RFC: naming for FrontTransversal and Transversal ranges

Robert Jacques sandford at jhu.edu
Sat May 2 15:52:17 PDT 2009

On Sat, 02 May 2009 17:59:53 -0400, Andrei Alexandrescu  
<SeeWebsiteForEmail at erdani.org> wrote:
> Robert Jacques wrote:
>> Also, in a value semantics world, refs are third class citizens, but in  
>> a reference semantic world, value semantics get their own assignment  
>> operator ( []= ), and by convention, their own property ( .dup )
> The major problem is not assignment. That can be taken care of. The  
> problem is:
> 1. Passing an object into a function
> 2. Making the object as a member of another object
> 3. Yes, assigning to the object (which ought to be congruent with 1 and  
> 2).
> I have perused some more searches and documentation, and things don't  
> bode well for references. Consider the PyNum library. I have searched
> pynum pass by reference
> and found some interesting links. The first reveals differences between  
> numpy and matlab (notably reference semantics). The second is a  
> discussion entitled "beginner confused with numpy". Guess what the  
> confusion was about? Congratulations, you have won a 40'' LCD TV.  
> Reference semantics!
> Third hit:  
> https://www-old.cae.wisc.edu/pipermail/octave-maintainers/2009-March/011509.html
> says:
>  >> Octave's pass-by-value mechanism (with lazy copy-on-write) is
>  >> something that is *far* more simple to grasp than NumPy's inherited
>  >> everything-is-a-reference semantics. I do regard myself as moderately
>  >> experienced Python programmer, yet every now and then I get shot in
>  >> the foot by the reference semantics in Python.
> I swear I didn't pay that guy.
> Also, getting back to Perl's Data language (http://tinyurl.com/derlrh) I  
> see the mention to references is clearly a WARNING, not an INTERESTING  
> "It is important to keep the ``reference nature'' of piddles in mind  
> when passing piddles into subroutines. If you modify the input pdls you  
> modify the original argument,  not a copy of it. This is different from  
> some other array processing languages but makes for very efficient  
> passing of piddles between subroutines."
> So what I'm seeing is that reference semantics is not desirable and not  
> natural but was chosen for efficiency reasons. But you know, I don't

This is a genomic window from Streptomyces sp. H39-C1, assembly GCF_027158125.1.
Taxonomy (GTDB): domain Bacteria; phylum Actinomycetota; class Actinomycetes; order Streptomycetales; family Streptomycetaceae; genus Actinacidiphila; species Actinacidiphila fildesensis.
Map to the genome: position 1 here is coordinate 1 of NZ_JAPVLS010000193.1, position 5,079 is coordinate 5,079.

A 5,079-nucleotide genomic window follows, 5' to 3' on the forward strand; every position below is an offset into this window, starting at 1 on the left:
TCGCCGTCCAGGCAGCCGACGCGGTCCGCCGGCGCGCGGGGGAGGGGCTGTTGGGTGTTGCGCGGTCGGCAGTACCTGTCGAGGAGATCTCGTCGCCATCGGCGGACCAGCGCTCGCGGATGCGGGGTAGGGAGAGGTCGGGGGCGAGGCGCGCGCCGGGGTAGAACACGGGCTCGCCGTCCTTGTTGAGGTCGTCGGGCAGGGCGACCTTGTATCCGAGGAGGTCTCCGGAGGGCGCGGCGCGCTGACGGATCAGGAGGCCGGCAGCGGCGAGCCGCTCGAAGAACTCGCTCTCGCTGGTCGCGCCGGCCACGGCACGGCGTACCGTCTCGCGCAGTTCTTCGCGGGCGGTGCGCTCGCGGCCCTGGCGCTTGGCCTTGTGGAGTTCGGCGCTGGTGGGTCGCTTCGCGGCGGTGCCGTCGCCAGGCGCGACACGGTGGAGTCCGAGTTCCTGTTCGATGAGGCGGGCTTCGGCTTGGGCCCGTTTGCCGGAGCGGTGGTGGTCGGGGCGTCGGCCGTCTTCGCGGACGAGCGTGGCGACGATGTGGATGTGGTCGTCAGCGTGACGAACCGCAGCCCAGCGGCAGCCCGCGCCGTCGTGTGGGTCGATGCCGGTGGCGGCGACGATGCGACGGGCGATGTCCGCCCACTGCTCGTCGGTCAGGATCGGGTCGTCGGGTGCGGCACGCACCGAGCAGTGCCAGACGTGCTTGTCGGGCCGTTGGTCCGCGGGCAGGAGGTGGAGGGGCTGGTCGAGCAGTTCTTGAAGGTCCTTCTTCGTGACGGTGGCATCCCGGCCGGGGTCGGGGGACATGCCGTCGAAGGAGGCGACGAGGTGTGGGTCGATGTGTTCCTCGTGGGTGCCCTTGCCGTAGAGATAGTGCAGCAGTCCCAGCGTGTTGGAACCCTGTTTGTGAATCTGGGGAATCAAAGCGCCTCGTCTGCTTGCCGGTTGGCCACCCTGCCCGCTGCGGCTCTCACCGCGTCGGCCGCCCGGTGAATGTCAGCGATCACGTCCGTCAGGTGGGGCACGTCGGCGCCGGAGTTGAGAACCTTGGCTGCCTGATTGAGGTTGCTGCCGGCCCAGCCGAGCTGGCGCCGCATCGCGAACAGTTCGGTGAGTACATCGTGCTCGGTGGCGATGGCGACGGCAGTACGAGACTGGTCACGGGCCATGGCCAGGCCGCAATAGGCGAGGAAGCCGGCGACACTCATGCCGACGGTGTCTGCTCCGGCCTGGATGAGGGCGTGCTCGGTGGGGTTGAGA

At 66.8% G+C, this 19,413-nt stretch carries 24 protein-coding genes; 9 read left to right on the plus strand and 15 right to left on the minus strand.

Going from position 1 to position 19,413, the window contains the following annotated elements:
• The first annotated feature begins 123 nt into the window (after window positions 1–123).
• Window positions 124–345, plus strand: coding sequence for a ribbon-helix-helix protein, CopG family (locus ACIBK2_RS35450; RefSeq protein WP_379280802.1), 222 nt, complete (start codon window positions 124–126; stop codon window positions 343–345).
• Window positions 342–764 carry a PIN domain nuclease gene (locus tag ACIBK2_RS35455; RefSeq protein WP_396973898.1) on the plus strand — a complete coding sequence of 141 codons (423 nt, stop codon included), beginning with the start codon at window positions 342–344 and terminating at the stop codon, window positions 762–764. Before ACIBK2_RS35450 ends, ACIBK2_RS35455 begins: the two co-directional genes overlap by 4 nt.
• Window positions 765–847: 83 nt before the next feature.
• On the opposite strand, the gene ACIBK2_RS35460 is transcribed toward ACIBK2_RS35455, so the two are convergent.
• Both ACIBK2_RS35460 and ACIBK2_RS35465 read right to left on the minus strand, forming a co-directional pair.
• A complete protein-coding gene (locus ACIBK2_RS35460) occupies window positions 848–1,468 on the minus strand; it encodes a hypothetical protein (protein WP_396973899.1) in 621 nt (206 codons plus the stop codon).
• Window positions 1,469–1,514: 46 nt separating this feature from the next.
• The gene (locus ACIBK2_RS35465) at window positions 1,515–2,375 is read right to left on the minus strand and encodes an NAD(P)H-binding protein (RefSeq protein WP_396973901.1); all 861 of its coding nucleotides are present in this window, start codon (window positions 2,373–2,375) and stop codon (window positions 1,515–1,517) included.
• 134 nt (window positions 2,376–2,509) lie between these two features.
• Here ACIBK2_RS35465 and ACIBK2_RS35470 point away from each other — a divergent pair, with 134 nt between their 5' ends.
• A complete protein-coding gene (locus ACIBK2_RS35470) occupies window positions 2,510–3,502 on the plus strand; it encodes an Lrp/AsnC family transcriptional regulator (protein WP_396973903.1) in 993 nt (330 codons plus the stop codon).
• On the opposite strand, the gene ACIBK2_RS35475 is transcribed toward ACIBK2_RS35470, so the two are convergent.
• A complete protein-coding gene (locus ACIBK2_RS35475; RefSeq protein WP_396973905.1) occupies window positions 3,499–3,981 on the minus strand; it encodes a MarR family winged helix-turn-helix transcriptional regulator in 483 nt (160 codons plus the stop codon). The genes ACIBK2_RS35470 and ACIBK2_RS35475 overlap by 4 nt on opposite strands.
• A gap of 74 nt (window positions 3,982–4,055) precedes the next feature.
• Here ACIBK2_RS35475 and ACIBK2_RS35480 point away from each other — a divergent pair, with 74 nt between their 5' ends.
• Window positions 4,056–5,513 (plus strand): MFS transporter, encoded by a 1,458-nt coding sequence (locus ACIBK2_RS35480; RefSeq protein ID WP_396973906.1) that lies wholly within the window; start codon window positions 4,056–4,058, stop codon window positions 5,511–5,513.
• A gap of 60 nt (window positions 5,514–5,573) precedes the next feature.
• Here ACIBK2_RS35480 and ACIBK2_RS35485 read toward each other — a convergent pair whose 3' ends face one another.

> want to "keep in mind" extra stuff when coding, I have enough to worry  
> about. If I can get away with ref and/or refcounting, then I have taken  
> care of the efficiency issue and I don't need to keep in mind a weird  
> quirk.

I've said it before and I'll say it again. In high-level interpreted  
languages, with interactive consoles etc, you're generally doing  
prototyping work and value semantics are better for that. But D is a  
systems language. That doesn't make the arguments any less valid, but you  
might want to down weight them a bit.

> ============
> About undue copying of data: maybe that could be avoided by having  
> functions manipulate ranges (which are cheap to copy), not the  
> containers that use them. In C++ you need to pass the container more  
> often than not mostly because passing two iterators is amazingly  
> burdensome. In D we can pass ranges easily, so I think much D code that  
> wants to do stuff will just take ranges.

And ranges _are_ reference semantics. If as you say most of D's code would  
use ranges, doesn't that prove the counter point?

Although, I'm starting to see an interesting story: Here are containers.  
They have value semantics and are simple to use/prototype with. When  
you're done, you can move to ranges in the performance critical sections  
in order to boost performance. And some things, like high performance  
lock-free queues and stacks, might only exist as ranges.

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